Today marks the 10th anniversary of one of the greatest tragedies that Asia has witnessed in its history. When the Tsunami struck, to be very honest, most of us hadn’t even heard of the word as we had never experienced one before. There was utter confusion when the tidal waves 10 metres high, hit the coastal areas of most of Sri Lanka, with it taking the entire communications system in the affected areas. Information was sketchy and confusion reigned supreme. The radio amateur community heard about it when a frantic call crackled through the VHF repeater from Galle by one of our members, to tell us that massive tidal waves had swept through Galle town and even washed off a section of the hospital in Mahaodara.
As the hours ticked by the full extent of this horrendous disaster was unfolding and the Prime Minister’s office was appealing to the country for any means possible to assist in the disaster. While people were rushing to collect food and clothing, the amateur radio community sprang into action informing the PM’s office that we could provide emergency communications. It was hard to contact the PM’s office as the phone lines were saturated and a messenger was sent to try to get in contact with the PM’s disaster centre. In the meantime, the Radio Society of Sri Lanka (RSSL) got a team together to head for Tissamaharama as we had some logistical support there a few kilometres inland to set up a base camp. The plan was to assess the damage and requirements and flash back the information to Colombo to do whatever was possible.
As the team was about to leave at midnight a call came from the PM’s office to inquire whether we could really provide communications telling us that there was no electricity and it was hard to even assess the situation there. We assured that we could do our job. When asked what the Government could do to assist, we stated that we were well prepared, self-reliant and we needed only official sanction/blessing by the PM’s office for our operations. We were requested to go to Hambantota as the destruction was heavy and that they feared deaths as high as 8000. and for our disaster operations centre to set up at Temple Trees as part of the Prime Minister’s disaster operations centre.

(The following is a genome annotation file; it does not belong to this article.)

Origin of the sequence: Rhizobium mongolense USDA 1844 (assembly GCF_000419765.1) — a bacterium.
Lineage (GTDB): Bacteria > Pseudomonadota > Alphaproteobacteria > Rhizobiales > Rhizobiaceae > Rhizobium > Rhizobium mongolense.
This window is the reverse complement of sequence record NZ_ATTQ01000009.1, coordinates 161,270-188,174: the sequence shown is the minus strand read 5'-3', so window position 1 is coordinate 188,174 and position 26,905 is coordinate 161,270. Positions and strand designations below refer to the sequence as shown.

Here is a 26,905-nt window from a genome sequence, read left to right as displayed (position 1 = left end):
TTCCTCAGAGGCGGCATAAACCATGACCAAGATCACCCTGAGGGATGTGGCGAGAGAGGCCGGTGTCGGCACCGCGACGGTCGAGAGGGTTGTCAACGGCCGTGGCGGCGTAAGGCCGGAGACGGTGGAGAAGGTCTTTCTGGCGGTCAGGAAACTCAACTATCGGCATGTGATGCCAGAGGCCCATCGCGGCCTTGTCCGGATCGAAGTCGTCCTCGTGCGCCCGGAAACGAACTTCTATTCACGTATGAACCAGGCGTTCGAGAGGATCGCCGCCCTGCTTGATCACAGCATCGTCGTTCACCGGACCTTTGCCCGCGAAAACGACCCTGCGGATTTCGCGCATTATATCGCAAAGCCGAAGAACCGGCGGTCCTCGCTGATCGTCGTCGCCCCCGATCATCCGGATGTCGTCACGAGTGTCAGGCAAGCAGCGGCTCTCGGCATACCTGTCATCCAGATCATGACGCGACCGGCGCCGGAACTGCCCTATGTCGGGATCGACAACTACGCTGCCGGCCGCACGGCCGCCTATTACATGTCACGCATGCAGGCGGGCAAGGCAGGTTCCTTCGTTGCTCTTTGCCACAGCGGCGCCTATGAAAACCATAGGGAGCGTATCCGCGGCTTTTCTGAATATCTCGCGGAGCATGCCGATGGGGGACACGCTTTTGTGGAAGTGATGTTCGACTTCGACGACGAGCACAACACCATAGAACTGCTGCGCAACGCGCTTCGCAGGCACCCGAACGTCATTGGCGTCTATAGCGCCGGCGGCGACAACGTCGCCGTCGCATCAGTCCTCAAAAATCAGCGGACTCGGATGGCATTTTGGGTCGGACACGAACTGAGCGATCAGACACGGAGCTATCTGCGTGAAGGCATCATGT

Within 20 minutes of arriving at Hambantotala the RSSL team set up HF and VHF stations and a stream of desperate and heartbreaking messages started pouring into the disaster management Centre at Temple Trees. Meanwhile radio amateurs all over Sri Lanka were standing by assisting with relays of weak signals at times and transcribing and forwarding information to the relevant authorities.
In the meantime a request came from the Secretary to the PM to seek assistance for a mobile team to go along the devastated coast to assess damage and requirements and convey the information to the disaster operations centre. The Govt. was requested to provide transport and armed escort as the security situation was volatile. Within an hour two hams undertook the arduous journey taking two days to reach Matara often taking inland routes to reach coastal towns, backtracking and again going forward. They were met with broken bridges, ruined building and devastated survivors. The Yatiyantota VHF repeater helped a great deal in this mobile effort.
For three days the radio amateurs kept their network going before the police and military took over operations.
A full report is being compiled with credits and commendations. In the meantime the Radio Society remembers with pride and gratitude the heroic service by the radio amateur community in our country’s hour of need.
Disaster operations and the destruction that met the RSSL team